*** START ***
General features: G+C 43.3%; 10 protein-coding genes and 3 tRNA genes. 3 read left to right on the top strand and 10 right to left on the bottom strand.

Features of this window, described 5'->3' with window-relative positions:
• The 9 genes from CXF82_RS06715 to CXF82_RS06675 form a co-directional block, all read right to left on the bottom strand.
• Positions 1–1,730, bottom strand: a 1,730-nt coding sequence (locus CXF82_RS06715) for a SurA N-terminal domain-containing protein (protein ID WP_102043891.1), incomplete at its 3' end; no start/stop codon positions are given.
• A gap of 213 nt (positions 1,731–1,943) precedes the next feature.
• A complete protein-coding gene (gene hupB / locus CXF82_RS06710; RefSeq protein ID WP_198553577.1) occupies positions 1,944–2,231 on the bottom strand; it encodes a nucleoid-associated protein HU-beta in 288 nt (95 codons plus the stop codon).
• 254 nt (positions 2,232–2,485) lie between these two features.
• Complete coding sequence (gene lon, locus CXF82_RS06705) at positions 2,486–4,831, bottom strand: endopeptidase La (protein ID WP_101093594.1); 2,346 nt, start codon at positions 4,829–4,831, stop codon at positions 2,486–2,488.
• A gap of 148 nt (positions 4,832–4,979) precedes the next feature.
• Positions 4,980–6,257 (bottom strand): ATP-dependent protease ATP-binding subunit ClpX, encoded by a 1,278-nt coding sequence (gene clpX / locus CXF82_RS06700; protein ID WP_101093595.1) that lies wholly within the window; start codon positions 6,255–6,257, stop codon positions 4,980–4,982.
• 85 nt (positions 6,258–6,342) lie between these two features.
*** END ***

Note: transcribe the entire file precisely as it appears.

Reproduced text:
General features: G+C 43.3%; 10 protein-coding genes and 3 tRNA genes. 3 read left to right on the top strand and 10 right to left on the bottom strand.

Features of this window, described 5'->3' with window-relative positions:
• The 9 genes from CXF82_RS06715 to CXF82_RS06675 form a co-directional block, all read right to left on the bottom strand.
• Positions 1–1,730, bottom strand: a 1,730-nt coding sequence (locus CXF82_RS06715) for a SurA N-terminal domain-containing protein (protein ID WP_102043891.1), incomplete at its 3' end; no start/stop codon positions are given.
• A gap of 213 nt (positions 1,731–1,943) precedes the next feature.
• A complete protein-coding gene (gene hupB / locus CXF82_RS06710; RefSeq protein ID WP_198553577.1) occupies positions 1,944–2,231 on the bottom strand; it encodes a nucleoid-associated protein HU-beta in 288 nt (95 codons plus the stop codon).
• 254 nt (positions 2,232–2,485) lie between these two features.
• Complete coding sequence (gene lon, locus CXF82_RS06705) at positions 2,486–4,831, bottom strand: endopeptidase La (protein ID WP_101093594.1); 2,346 nt, start codon at positions 4,829–4,831, stop codon at positions 2,486–2,488.
• A gap of 148 nt (positions 4,832–4,979) precedes the next feature.
• Positions 4,980–6,257 (bottom strand): ATP-dependent protease ATP-binding subunit ClpX, encoded by a 1,278-nt coding sequence (gene clpX / locus CXF82_RS06700; protein ID WP_101093595.1) that lies wholly within the window; start codon positions 6,255–6,257, stop codon positions 4,980–4,982.
• 85 nt (positions 6,258–6,342) lie between these two features.